Step 10: With hope, we continue with an ongoing relational inventory and commit make things right when we are wrong or have hurt our spouse

In the last step, you wrote a letter of responsibility that gave specific details about how your actions hurt your spouse. Step 9 and the letter was a step forward to asking for, and granting forgiveness. Oftentimes, we do not consider the cost associated with granting and receiving forgiveness. Taking some extra time to consider what it would mean to forgive and be forgiven keeps you both honest to not escaping from the difficulty of this process. Forgiveness is difficult because it’s not a linear process. It’s messy and nuanced.
I think that most people live life as though it were on a linear line with a defined beginning and an end. As we progress through life on this line, we move closer to the end and along the way we set (and have others set for us) goals that are markers as to our progress. This linear process starts at birth.

When our kids were born, they were weighed, and that was recorded by the pediatrician. With each subsequent visit to the doctors office for regular visits, the kids would be weighed and measured and then compared to other kids their age. We’d get a piece of paper that would tell us what percentile our kids were in regarding their height and weight. Comparisons are a great way to cause lots of suffering in your life. 

This whole process of marriage recovery is about taking very defined and specific steps. You may not have thought about this along the way, but you have probably thought that taking these steps has been a linear process. Maybe you have thought “once I’m done with these steps, things will be better.” Hopefully that is the case! And, hopefully this will not be the end of you taking these steps.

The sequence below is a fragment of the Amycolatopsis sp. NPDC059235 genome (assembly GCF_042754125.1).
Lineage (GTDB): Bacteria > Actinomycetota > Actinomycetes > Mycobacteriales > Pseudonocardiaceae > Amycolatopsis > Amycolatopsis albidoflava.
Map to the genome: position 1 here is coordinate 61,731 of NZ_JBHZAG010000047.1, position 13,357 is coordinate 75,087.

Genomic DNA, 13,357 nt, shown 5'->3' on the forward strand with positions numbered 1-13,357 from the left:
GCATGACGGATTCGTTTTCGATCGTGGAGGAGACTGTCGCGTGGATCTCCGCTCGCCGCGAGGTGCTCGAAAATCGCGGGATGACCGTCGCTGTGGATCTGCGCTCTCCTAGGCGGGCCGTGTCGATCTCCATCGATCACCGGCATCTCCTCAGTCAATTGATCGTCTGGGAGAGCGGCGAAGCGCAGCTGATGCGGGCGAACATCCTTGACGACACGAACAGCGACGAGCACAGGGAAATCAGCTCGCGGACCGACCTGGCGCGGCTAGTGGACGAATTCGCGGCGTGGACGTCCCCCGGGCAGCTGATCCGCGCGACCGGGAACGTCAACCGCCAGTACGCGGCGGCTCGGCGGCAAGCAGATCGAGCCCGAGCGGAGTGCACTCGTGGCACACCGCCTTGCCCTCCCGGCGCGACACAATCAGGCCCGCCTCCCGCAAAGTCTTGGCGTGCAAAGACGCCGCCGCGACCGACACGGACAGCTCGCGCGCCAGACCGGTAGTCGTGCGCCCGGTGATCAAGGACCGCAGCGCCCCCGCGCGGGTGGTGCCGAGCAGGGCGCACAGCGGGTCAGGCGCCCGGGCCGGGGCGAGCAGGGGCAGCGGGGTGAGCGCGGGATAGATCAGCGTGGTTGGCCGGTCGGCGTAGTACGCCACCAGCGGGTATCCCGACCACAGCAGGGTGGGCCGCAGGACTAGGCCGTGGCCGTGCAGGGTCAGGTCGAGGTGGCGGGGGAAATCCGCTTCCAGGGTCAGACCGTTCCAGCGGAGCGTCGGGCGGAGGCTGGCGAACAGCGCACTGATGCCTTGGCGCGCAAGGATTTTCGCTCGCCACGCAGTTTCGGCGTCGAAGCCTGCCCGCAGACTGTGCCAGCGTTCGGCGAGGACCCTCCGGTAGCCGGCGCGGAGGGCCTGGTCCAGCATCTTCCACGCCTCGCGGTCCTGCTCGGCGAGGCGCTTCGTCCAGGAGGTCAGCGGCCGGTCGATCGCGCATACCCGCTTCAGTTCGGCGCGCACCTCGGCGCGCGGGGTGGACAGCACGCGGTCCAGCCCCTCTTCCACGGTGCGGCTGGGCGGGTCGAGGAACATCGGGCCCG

Life is not linear, it is cyclical. History repeats itself. Men tend to marry someone like or opposite of their mother. Women do the same in regards to their dad. Life is always giving us multiple opportunities to get something right. If you fail once your life isn’t over. That’s what a linear life would suggest. 

There is great hope in life repeating itself (there is also great pain in this). As one of my mentors says, “don’t waste your pain!” Take advantage of life repeating itself to follow a process that allows you to make course corrections, changes, and redeem the painful places in your life and your relationships. 

Researcher and author Dr. John Gottman has found that almost 70% of all conflict in marriage is perpetual. It will never be resolved. I believe there is great hope in this statistic. If it is true (I find it to be true in my marriage), then it relieves the pressure to “fix” the conflict and instead it invites us to participate with our spouse on walking through the painful conflicts together. This is the greatest gift that you can give, and that you can receive: To be with. 

Step 10 is about facing the hope that a cyclical life offers. That your life and the life of your marriage are not linear. That this 12-step process is not something that is to be started and finished. That if you continue to practice these steps, you will have a process that can be established in your life and marriage that will keep you from the ease of resentments, self service, and demands of your spouse. 

This step is about accepting that hope, and committing to a continual process of taking inventory of your life and the life of your marriage. This process is never finished. My wife and I speak at marriage conferences and there is always at least 2-3 couples in the audience that have been married 45 years or longer. These couples are inspiring. They continue to work on their relationship even after over 4 or 5 decades of marriage!